Korean Business Student Association targets Rising Sun flag, Japanese war flag

Captured Japanese photograph taken aboard a Japanese carrier before the attack on Pearl Harbor, December 7, 1941. Flying on the carrier is the Japanese war flag, or rising sun flag. (National Archives)
The Japanese war flag, or Rising Sun Flag, flies aboard a Japanese carrier before the attack on Pearl Harbor, December 7, 1941. (National Archives)

Janice Cho’s hands began to shake. Anger raged through her body. She wasn’t angry at the man walking to campus in front of her, but at the flag sewn onto his backpack.

It was the Japanese Rising Sun flag, or war flag, on his backpack. She approached him to find out whether he knew what that flag symbolized; he said he didn’t.

Janice is a 27-year-old Korean who recently graduated from BYU with a master’s degree in mass communications. She is one of the many Koreans who find the Rising Sun flag offensive.

Flags conveying controversial or objectionable ideas are nothing new. But recently, the Korean Business Student Association at BYU set a goal to educate students about how the Rising Sun flag is, to Koreans, a symbol of war crimes committed by the Japanese during their imperialist movement, including World War II. More notable is the recollection that Korean and other women were used as sex slaves, or “comfort women,” for Japanese soldiers.

“Our ancestors were killed, were assassinated by Japanese. They used this flag when they actually invaded us,” said Junyeob Cho, a 26-year-old recent BYU graduate in accounting. Junyeob is from South Korea and is the former president of the association.

Junyeob and Janice have grandparents who remember the Japanese occupation. One of Junyeob’s grandmothers told him that her freedom was restricted as a teenager because Japanese soldiers stayed in her house.

“For us, this flag means (the same as a) Nazi flag. Whenever we see the Nazi flag, we know what happened in Europe,” Junyeob said. He said the Rising Sun flag stirs stronger feelings in him than the Nazi flag.

More generally, Janice believes the way western students study history could be the reason BYU students see the Rising Sun flag as less offensive than the Nazi flag. She recognized this issue wasn’t found just at BYU, but felt, after she and other members of the club noticed the flag various places at BYU, they could try to help other students understand its history. She feels if students understand her history with the Rising Sun flag they would look at it differently.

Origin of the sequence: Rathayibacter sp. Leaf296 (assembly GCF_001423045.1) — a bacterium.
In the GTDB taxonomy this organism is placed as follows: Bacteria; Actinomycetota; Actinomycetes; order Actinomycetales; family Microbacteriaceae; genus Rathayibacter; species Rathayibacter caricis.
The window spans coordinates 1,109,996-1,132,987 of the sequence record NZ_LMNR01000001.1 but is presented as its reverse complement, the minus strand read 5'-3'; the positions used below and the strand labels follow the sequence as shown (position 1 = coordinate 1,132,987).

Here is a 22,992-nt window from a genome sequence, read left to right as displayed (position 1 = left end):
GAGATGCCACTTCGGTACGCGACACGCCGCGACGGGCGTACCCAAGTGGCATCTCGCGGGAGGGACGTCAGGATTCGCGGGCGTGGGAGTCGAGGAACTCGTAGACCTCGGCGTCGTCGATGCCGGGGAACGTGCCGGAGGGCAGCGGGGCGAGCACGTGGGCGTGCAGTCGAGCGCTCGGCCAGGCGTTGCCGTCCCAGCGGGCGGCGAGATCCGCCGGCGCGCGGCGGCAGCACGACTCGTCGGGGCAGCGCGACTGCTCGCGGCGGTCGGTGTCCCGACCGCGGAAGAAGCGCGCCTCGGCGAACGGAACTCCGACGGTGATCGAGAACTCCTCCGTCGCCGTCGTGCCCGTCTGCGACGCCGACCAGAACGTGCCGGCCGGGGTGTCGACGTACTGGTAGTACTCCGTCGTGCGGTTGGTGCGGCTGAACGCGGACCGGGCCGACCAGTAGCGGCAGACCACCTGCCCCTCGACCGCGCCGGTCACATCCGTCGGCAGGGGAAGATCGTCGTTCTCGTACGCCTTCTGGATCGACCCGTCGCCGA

Korean angst over the Rising Sun flag isn’t unique to BYU. Last August, The Washington Post pointed to similarities between protests over the rising sun flag and controversy surrounding use of the Confederate flag. The Post also said the Japanese Maritime Self-Defense Force still flies the flag today, and the Japanese Ground Self-Defense Force flies a modified version of the flag.

The BYU club is coordinating with the University of Utah’s Korean Business Student Association to put together an action plan for Fall Semester 2016. They are considering handing out information fliers and inviting a guest speaker to talk about the flag and the history behind it.

“Knowing other people’s background and history helps us, helps me and you and other BYU students, become global leaders,” Junyeob said.

Kevin Huefner, a BYU senior studying international relations and Japanese, has studied countries’ relationships within East Asia and the Middle East. He holds a different opinion about the Rising Sun flag.

“I have heard some people who equate (the Rising Sun flag) to the Nazi flag, but I really think that’s a gross misrepresentation of what it means to Japanese people,” Huefner said. “If you look at the Nazi flag, that flag is specifically associated only with the Nazi regime.”

The Rising Sun flag was adopted by the Meiji State in 1870 as the army and navy Rising Sun flag. Today, the Rising Sun flag is flown as the Japan Maritime Self-Defense Forces flag, and a similar version, with fewer rays, is the Japanese Ground Self-Defense Forces flag.

“The flag is just a symbol, and it means different things for different people,” Huefner said.

There have been various reactions to controversial flags. Rwanda changed its flag in 2001 because of its association with the 1994 genocide there, according to BBC News. The southern Confederate flag can be seen as a sign of southern pride or as support for racism. The United States Holocaust Memorial Museum expands on the Swastika explaining it means means good fortune, but if someone wears it now it is a sign of support for the Nazi regime.

“I think hanging (the Japanese Rising Sun flag) in your front room is inappropriate, just for the reason that I think it’s better safe than sorry, even though I think the anger toward the flag in particular is unfounded,” Huefner said.

Junyeob and Janice don’t want their desire to inform BYU to be seen as a attack on the Japanese.

“If we offend the Japanese, it’s the same thing over and over. It’s the endless cycle,” Janice said. “I think it’s (up to) our generation now to make a compromise: to know the history, get the facts straight and understand what the difference is and understanding why people think differently in each nationality.” 

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